Children's TV

In 1996 TnaG started its children's programming under the strand Cullabulla (taken from Hiberno-English). Since then they have renamed and extended the strand as Cula4. It is currently presented by Máire Treasa Ní Dhubhghaill. Cúla4 runs from 2:30pm to 5:30pm each weekday. They also have a preschool strand called Cúla4 Na nÓg, which runs from 7am to 9am each weekday morning.


It also actively commissions documentaries such as the acclaimed and popular Amú series of travel programmes which launched the career of Hector Ó hEochagáin, one of a number of TG4 presenters who have gone on to success at other channels. Others include newsreader Gráinne Seoige. As many of these programs are subtitled in English, they are often popular with recent immigrant populations, who find spoken English very fast on Irish produced television, as well as native Irish speakers.

They dub the a French-Canadian documentary series under the name Fior Scéal. Nello was another well received travel show looking at live in middle America.

They have a documentary strand called Cogar. Ealú (Escape) which looked at prison escapes around Ireland. They repeat the RTÉ shows Leargas (a new magazine show) and Scannal (reports on scandals that hit Ireland).


TG4 frequently shows classic films in English, such as Westerns under the strand An Western; as well as films in other languages - in particular French, German and Spanish under their strand Le Film. Both of these strands have been highly successful for the channel with An Western often gaining over 100,000 viewers.

TG4 also show more main stream films, such as Batman Begins, The Island and other blockbusters. They were the first channel to broadcast in full Stanley Kubrick's classic A Clockwork Orange, a season of Kubrick's films followed including the Network TV Premiere of Eyes Wide Shut.

TG4 Beo

In June 2006, the station began online simulcasts of most of their content, available at Certain content is blacked out for rights reasons. Winner Best Broadband Application at the Golden Spider Awards 2006. In Feburary of 2010 saw relaunched as TG4 Beo. It provides a live service over the internet of TG4 programmes, with blocks for international viewers and advertising. The new service is provided though Flash video rather than Windows Media Player.

TG4 Prime time schedule 2009/2010

The following schedule was announced by TG4 in September 2009, it is here purely to provide an idea of the type of schedule that TG4 provides during the year.

Movies are in red;comedies are in green, dramas are in dark green; reality shows are in yellow; game shows are in orange; news programming is in brown; Chat shows are in purple; Feature programming is inlight green; Documentaries are in grey

6:00pm 6:30pm 7:00pm 7:30pm 8:00pm 8:30pm 9:00pm 9:30pm 10:00pm 10:30pm 11:00pm
Monday Ponc includes Pop4, 8 Simple Rules, Pimp My Ride and Aifric Nuacht TG4 Comhrá GAA 2009/2010 Lip Stick Jungle Survivor: Tocantins Ceart ‘s Coir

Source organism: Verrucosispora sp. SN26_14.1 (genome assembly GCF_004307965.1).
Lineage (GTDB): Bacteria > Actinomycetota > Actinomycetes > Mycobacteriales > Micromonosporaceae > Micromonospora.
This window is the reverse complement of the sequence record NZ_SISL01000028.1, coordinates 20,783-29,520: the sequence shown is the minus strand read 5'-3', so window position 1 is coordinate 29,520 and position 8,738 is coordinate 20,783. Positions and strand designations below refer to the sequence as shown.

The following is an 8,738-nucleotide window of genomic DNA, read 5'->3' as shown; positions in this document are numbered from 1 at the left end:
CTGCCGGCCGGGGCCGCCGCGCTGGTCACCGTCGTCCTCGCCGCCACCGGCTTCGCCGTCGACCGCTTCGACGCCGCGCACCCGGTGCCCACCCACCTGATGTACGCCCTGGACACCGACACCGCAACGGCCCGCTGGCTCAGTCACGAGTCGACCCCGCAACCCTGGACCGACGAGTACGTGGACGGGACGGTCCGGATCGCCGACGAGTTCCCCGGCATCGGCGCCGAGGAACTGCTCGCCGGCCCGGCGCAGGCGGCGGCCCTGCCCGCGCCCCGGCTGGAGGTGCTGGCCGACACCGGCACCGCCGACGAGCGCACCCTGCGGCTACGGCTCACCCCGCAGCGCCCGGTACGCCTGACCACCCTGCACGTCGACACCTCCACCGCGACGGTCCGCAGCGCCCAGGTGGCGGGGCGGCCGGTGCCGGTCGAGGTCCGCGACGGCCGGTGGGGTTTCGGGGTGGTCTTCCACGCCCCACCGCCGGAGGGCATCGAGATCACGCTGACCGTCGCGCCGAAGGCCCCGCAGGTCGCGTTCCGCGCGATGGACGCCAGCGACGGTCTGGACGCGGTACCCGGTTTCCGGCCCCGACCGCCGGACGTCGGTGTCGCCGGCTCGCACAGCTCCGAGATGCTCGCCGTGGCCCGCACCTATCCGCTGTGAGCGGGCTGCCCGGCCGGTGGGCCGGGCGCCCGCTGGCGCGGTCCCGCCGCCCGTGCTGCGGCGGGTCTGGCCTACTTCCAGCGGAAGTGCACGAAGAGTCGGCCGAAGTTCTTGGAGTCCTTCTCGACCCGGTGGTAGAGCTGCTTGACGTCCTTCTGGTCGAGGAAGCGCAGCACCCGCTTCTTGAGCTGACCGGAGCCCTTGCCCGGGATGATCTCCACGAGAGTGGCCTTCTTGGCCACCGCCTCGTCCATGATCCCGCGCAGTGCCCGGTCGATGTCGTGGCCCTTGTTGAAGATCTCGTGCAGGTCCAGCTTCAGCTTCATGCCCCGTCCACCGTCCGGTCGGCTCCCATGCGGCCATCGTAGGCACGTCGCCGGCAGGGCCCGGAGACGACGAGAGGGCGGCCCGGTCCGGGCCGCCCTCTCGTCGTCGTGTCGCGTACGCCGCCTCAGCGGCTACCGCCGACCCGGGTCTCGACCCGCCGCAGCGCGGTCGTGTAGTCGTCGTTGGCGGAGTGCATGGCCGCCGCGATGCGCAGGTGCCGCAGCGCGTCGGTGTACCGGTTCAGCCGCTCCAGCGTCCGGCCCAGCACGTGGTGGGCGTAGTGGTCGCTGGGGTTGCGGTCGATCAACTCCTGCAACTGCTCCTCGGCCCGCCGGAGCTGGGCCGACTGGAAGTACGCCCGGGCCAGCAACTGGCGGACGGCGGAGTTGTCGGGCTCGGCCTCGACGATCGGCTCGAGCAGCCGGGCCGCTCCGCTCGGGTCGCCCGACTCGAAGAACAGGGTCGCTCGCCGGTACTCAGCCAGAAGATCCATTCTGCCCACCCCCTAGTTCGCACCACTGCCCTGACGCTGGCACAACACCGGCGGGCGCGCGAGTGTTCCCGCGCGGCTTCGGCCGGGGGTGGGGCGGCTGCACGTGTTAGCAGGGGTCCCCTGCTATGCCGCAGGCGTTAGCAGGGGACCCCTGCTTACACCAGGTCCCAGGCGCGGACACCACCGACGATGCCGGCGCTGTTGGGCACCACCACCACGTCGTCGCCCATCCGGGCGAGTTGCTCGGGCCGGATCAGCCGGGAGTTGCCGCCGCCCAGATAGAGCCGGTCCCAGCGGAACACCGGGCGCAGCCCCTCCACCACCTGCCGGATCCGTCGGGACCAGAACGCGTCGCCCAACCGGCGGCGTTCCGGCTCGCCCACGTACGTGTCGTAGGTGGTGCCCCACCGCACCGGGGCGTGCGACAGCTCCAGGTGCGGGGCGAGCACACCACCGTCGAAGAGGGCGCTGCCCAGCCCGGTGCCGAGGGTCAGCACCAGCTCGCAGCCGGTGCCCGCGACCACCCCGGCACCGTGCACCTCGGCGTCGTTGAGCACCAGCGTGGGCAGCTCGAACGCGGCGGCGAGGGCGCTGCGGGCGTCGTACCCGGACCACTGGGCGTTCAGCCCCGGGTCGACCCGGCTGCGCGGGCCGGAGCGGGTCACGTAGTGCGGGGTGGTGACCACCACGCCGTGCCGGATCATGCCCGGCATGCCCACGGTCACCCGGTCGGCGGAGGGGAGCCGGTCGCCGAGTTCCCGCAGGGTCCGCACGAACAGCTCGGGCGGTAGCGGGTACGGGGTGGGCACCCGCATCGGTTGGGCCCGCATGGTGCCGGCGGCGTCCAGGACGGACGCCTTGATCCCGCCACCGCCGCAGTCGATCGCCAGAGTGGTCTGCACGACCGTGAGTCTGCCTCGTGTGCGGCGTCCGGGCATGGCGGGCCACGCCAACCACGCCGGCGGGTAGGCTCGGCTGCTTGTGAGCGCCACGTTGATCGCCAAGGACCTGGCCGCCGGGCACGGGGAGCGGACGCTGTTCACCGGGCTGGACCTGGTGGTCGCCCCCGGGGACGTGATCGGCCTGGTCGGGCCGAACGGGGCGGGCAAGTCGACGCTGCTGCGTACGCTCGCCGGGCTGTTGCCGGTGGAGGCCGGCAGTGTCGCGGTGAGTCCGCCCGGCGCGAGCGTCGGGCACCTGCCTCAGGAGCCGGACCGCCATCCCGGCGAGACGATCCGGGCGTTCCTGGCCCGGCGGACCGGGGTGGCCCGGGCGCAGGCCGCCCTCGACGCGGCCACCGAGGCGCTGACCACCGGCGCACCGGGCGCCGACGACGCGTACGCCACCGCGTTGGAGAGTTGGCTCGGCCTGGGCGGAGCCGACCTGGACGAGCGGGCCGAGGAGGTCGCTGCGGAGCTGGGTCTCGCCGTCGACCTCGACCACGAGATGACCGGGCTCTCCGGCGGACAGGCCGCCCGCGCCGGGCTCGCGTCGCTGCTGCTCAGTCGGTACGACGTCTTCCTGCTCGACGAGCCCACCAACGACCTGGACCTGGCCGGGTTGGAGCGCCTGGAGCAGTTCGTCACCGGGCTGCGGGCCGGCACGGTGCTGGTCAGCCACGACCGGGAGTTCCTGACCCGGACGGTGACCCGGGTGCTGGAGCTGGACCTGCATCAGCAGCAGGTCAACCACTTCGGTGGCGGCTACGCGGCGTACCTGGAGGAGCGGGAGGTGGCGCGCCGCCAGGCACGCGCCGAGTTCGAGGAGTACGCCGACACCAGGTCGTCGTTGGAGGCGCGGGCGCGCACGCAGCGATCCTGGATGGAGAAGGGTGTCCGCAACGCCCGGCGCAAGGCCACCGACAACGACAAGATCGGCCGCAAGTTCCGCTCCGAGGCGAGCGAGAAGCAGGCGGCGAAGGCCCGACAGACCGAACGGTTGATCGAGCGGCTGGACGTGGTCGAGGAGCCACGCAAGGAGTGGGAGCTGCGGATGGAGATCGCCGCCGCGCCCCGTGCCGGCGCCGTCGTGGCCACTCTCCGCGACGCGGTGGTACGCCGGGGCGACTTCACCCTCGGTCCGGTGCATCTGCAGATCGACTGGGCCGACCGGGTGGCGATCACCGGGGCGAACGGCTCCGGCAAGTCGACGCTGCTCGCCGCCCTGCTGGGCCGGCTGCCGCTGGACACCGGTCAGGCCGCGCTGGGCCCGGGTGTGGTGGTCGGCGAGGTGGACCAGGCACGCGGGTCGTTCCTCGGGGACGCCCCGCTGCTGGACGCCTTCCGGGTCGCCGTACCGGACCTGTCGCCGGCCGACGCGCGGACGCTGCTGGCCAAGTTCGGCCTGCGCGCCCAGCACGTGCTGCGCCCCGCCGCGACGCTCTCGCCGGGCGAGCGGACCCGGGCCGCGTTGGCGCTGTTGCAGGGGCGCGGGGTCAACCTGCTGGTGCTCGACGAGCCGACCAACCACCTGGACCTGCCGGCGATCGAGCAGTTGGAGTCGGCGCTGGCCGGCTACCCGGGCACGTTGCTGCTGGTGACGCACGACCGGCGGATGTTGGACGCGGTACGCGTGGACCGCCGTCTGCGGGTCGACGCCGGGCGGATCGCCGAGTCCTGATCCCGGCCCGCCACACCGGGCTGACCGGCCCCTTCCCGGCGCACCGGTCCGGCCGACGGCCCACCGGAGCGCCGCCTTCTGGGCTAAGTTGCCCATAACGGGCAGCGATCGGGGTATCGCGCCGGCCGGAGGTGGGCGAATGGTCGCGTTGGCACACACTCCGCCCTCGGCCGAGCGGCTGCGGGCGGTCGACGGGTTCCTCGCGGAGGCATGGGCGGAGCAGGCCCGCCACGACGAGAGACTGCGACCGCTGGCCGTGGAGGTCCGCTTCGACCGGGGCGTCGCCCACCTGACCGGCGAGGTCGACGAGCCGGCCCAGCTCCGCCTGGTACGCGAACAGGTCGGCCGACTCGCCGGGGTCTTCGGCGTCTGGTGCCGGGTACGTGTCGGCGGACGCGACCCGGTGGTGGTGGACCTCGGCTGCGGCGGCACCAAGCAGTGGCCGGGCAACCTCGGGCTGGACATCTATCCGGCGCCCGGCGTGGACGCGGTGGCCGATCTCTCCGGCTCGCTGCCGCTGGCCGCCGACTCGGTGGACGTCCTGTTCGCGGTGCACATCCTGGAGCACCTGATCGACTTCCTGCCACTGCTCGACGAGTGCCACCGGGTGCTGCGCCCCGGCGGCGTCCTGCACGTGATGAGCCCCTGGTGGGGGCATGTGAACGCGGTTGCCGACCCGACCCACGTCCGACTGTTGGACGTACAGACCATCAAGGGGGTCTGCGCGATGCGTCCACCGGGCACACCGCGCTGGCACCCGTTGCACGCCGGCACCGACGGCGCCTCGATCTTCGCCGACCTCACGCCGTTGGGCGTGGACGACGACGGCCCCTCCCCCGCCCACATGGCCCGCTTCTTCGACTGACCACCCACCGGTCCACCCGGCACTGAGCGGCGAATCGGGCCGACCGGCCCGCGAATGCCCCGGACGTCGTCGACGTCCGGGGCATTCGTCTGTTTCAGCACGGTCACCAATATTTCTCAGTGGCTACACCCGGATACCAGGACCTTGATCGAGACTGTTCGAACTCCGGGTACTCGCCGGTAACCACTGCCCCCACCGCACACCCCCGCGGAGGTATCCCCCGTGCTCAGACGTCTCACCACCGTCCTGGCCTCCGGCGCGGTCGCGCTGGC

Tuesday 7 Lá Cogar Ros na Rún Scannán na Seachtaine /Movie An Jig Gig
Wednesday Luach ár Linne Amhráin is Ansa Liom / Stíl na Réalt Gossip Girl Rásaí Na Gaillimhe Glór Tíre Imeall
Thursday Seoda Ceol Daniel Ros na Rún Two and a Half Men An Bóthar go dtí an White House Ceart ‘s Coir Fíorscéal
Friday Seó Spóirt Cérbh É? Cowboys An Western/ Movie Le Film
Saturday Aingeal sa Chistin Bean an Tí Pop 4 Céad Seans Geantraí True Blood
Sunday Pop 4 An Jig Gig Cogar Cérbh É?
  • The schedule can be interrupted for sports during the week, Fridays see League of Ireland matches.
  • All of the Irish Language shows bar Nuacht TG4 have on screen subtitles.
  • Nuacht TG4 is provided by RTÉ News
  • TG4 provided three strands for younger viewers
    • Cúla 4 Na nÓg (Preschool programming)7am - 10am
    • Cúla 4 (6 - 12 year olds)3:30pm – 5:30pm
    • Ponc(Teenage/Young people) 5:30pm - 7pm
  • TG4's late night schedule consists of some TG4 repeats/archive material, US programmes and France 24, the English Language French 24 hour news service.



On-air identity / Marketing

TG4's on screen identity has always been that of difference (Súil Eile, meaning another view). Its first idents were under their former name of TnaG. The music on TnaG's early ident sequences was produced by Irish composer Oisin Lunny. The opening sequence featured a number of Irish scenes from across the Island of Ireland including Belfast and Dublin, it finished with a light house, the light of which beamed the logo on to the screen. While the longer seqence went out at the beginning of each day and the end of the night, a shorter version went out before each programme. TnaG ran numerous marketing campaigns with this logo, their main features were the difference of the Irish, one ad featured Red Lemonade, the slogan used in English was "Because we're Different" followed by the well known Irish slogan "Súil Eile". Another marketing campaign featured the stars of the channel asking the question "What more do you look for from a station?", they would be based a various stations such as Train stations and Space stations.